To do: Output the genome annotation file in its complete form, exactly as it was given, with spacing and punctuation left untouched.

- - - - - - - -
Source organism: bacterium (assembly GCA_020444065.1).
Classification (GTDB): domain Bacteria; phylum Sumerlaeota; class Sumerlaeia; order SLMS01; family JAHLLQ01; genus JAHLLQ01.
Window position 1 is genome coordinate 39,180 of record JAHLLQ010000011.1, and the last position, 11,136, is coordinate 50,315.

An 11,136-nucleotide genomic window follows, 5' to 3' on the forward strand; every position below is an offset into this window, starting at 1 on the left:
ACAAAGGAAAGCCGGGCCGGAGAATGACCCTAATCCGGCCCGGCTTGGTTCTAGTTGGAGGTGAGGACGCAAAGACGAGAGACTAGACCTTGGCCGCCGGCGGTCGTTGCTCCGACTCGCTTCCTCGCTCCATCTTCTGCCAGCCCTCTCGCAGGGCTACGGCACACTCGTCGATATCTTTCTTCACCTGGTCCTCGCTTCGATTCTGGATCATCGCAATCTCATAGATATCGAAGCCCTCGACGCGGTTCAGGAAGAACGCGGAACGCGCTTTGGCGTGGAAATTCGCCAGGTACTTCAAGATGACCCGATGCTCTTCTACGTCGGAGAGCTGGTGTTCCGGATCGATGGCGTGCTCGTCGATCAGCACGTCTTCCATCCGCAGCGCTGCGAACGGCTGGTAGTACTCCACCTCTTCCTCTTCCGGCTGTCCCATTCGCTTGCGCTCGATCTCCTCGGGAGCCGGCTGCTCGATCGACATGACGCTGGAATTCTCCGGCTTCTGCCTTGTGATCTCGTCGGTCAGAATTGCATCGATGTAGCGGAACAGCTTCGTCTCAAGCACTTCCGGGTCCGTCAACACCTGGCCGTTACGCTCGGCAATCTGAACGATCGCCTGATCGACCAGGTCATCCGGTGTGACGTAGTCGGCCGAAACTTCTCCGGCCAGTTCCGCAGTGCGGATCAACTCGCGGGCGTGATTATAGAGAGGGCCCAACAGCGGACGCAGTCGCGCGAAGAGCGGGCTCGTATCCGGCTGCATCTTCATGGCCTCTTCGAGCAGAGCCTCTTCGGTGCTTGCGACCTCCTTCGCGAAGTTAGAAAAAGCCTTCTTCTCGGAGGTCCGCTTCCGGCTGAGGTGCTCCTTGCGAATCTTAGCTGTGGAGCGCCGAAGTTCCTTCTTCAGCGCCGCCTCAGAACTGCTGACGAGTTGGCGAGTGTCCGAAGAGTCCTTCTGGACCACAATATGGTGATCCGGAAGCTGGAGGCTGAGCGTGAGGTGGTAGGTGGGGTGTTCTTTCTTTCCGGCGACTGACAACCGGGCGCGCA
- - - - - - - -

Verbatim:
Source organism: bacterium (assembly GCA_020444065.1).
Classification (GTDB): domain Bacteria; phylum Sumerlaeota; class Sumerlaeia; order SLMS01; family JAHLLQ01; genus JAHLLQ01.
Window position 1 is genome coordinate 39,180 of record JAHLLQ010000011.1, and the last position, 11,136, is coordinate 50,315.

An 11,136-nucleotide genomic window follows, 5' to 3' on the forward strand; every position below is an offset into this window, starting at 1 on the left:
ACAAAGGAAAGCCGGGCCGGAGAATGACCCTAATCCGGCCCGGCTTGGTTCTAGTTGGAGGTGAGGACGCAAAGACGAGAGACTAGACCTTGGCCGCCGGCGGTCGTTGCTCCGACTCGCTTCCTCGCTCCATCTTCTGCCAGCCCTCTCGCAGGGCTACGGCACACTCGTCGATATCTTTCTTCACCTGGTCCTCGCTTCGATTCTGGATCATCGCAATCTCATAGATATCGAAGCCCTCGACGCGGTTCAGGAAGAACGCGGAACGCGCTTTGGCGTGGAAATTCGCCAGGTACTTCAAGATGACCCGATGCTCTTCTACGTCGGAGAGCTGGTGTTCCGGATCGATGGCGTGCTCGTCGATCAGCACGTCTTCCATCCGCAGCGCTGCGAACGGCTGGTAGTACTCCACCTCTTCCTCTTCCGGCTGTCCCATTCGCTTGCGCTCGATCTCCTCGGGAGCCGGCTGCTCGATCGACATGACGCTGGAATTCTCCGGCTTCTGCCTTGTGATCTCGTCGGTCAGAATTGCATCGATGTAGCGGAACAGCTTCGTCTCAAGCACTTCCGGGTCCGTCAACACCTGGCCGTTACGCTCGGCAATCTGAACGATCGCCTGATCGACCAGGTCATCCGGTGTGACGTAGTCGGCCGAAACTTCTCCGGCCAGTTCCGCAGTGCGGATCAACTCGCGGGCGTGATTATAGAGAGGGCCCAACAGCGGACGCAGTCGCGCGAAGAGCGGGCTCGTATCCGGCTGCATCTTCATGGCCTCTTCGAGCAGAGCCTCTTCGGTGCTTGCGACCTCCTTCGCGAAGTTAGAAAAAGCCTTCTTCTCGGAGGTCCGCTTCCGGCTGAGGTGCTCCTTGCGAATCTTAGCTGTGGAGCGCCGAAGTTCCTTCTTCAGCGCCGCCTCAGAACTGCTGACGAGTTGGCGAGTGTCCGAAGAGTCCTTCTGGACCACAATATGGTGATCCGGAAGCTGGAGGCTGAGCGTGAGGTGGTAGGTGGGGTGTTCTTTCTTTCCGGCGACTGACAACCGGGCGCGCA